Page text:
if the lcm is simply the product, then the integers are pairwise prime

I am trying to prove that

let $$n_1,\ldots,n_k \in \Bbb Z\setminus\{0\}$$. then $$\gcd(n_i,n_j)=1 \forall i\neq j$$ iff $$\operatorname{lcm}(n_1,\ldots,n_k)=n_1\cdots n_k$$

I can prove "$$\Rightarrow$$" this direction by the fact that $$\gcd(n_1,n_1)\operatorname{lcm}(n_1,n_2)=n_1n_2$$ and by induction on $$k.$$

But I do not know if the converse is true or not, it is obvious when $$k=1$$, as $$\gcd(n_1,n_1)\operatorname{lcm}(n_1,n_2)=n_1n_2$$. But I got stuck at extend $$k$$ from $$2$$ to any natural number.

Any suggestion will be appreciated

• Be careful! "Coprime" and "pairwise coprime" are two different things when you have more than two numbers. You want pairwise coprime here -- let $p$ be a common prime factor of $n_j,n_{j'}$, then lcm of the two is strictly less than the absolute value of their product, so the same is true when you add back the other $n_i$s. Jul 19 '20 at 6:01
• @ user10354138 thank you. I will edit it.
– user809800
Jul 19 '20 at 6:03
• @JohnOmielan thank you very much. i edited it.
– user809800
Jul 19 '20 at 6:18
• @BXY You're welcome. As for solving the problem, have you tried using the unique prime factorizations, in particular that $\gcd(n_i,n_j) = 1$ means there's no overlap of primes used among the $n_i$? Jul 19 '20 at 6:19
• @JohnOmielan ohohoh, i got the idea, let me try. I'ill come back later.
– user809800
Jul 19 '20 at 6:33

If $$g:=\gcd(n_i,n_j)>1$$ for some $$i\neq j$$.

Note that $$\frac {n_1 \cdots n_k} {g} < n_1 \cdots n_k$$ is a common multiplier of $$n_1, \ldots ,n_k$$, which implies $$\text{lcm}(n_1, \ldots ,n_k)\leq\frac {n_1 \cdots n_k} {g}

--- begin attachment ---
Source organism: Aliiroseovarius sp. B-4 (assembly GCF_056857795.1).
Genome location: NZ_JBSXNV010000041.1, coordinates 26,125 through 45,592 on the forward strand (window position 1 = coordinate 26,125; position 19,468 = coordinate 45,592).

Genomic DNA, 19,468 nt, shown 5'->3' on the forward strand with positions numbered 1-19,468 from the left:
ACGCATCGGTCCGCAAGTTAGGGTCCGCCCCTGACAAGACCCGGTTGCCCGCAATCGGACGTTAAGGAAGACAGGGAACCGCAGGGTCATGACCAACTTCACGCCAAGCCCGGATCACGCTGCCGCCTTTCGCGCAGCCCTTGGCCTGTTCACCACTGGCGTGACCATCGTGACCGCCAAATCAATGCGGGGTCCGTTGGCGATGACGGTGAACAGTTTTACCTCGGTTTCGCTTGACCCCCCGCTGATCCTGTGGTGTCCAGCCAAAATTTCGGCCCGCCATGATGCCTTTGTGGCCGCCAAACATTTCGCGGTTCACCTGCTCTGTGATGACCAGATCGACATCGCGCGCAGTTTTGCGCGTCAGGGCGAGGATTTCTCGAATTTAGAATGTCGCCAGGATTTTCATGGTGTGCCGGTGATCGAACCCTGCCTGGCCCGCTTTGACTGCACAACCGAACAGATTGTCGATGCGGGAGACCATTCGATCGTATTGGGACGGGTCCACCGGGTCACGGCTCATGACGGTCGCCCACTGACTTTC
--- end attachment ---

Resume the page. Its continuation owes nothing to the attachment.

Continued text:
• Thank you for your proof. very simple and clear.
– user809800
Jul 19 '20 at 6:50

Let $$k\ge 2$$ and suppose $$n_1,...,n_k$$ are nonzero integers which are not pairwise coprime.

Without loss of generality, assume $$n_1,n_2$$ have a common factor $$d > 1$$.

Let $$N=\left|\prod_{i=1}^k n_i\right|$$, and let $$M={\large{\frac{N}{d}}}$$.

Since $$n_1$$ is a multiple of $$d$$, so is $$N$$, hence $$M$$ is positive integer, and since $$d > 1$$, we have $$M < N$$.

Then from $$M=\Bigl(\frac{n_1}{d_1}\Bigr)(n_2\cdots n_k)$$ it follows that $$M$$ is a multiple of $$n_2,...,n_k$$, and from $$M=\Bigl(\frac{n_2}{d}\Bigr)(n_1)(n_3\cdots n_k)$$ it follows that $$M$$ is a multiple of $$n_1$$.

Thus $$M$$ is a common multiple of $$n_1,...,n_k$$.

Therefore $$N$$ is not the least common multiple of $$n_1,...,n_k$$.

• (Psst. The questioner wanted to try it him- or herself.) Jul 19 '20 at 6:40
• @k.stm: Sure, but the comment stream gave the clear impression that the OP was planning an approach via unique factorization, so my answer doesn't in any way interfere with that. Jul 19 '20 at 6:46
• @quasi thank you for your proof.
– user809800
Jul 19 '20 at 6:48
• @k.stm thank you for your kindness. I proved it myself.
– user809800
Jul 19 '20 at 6:49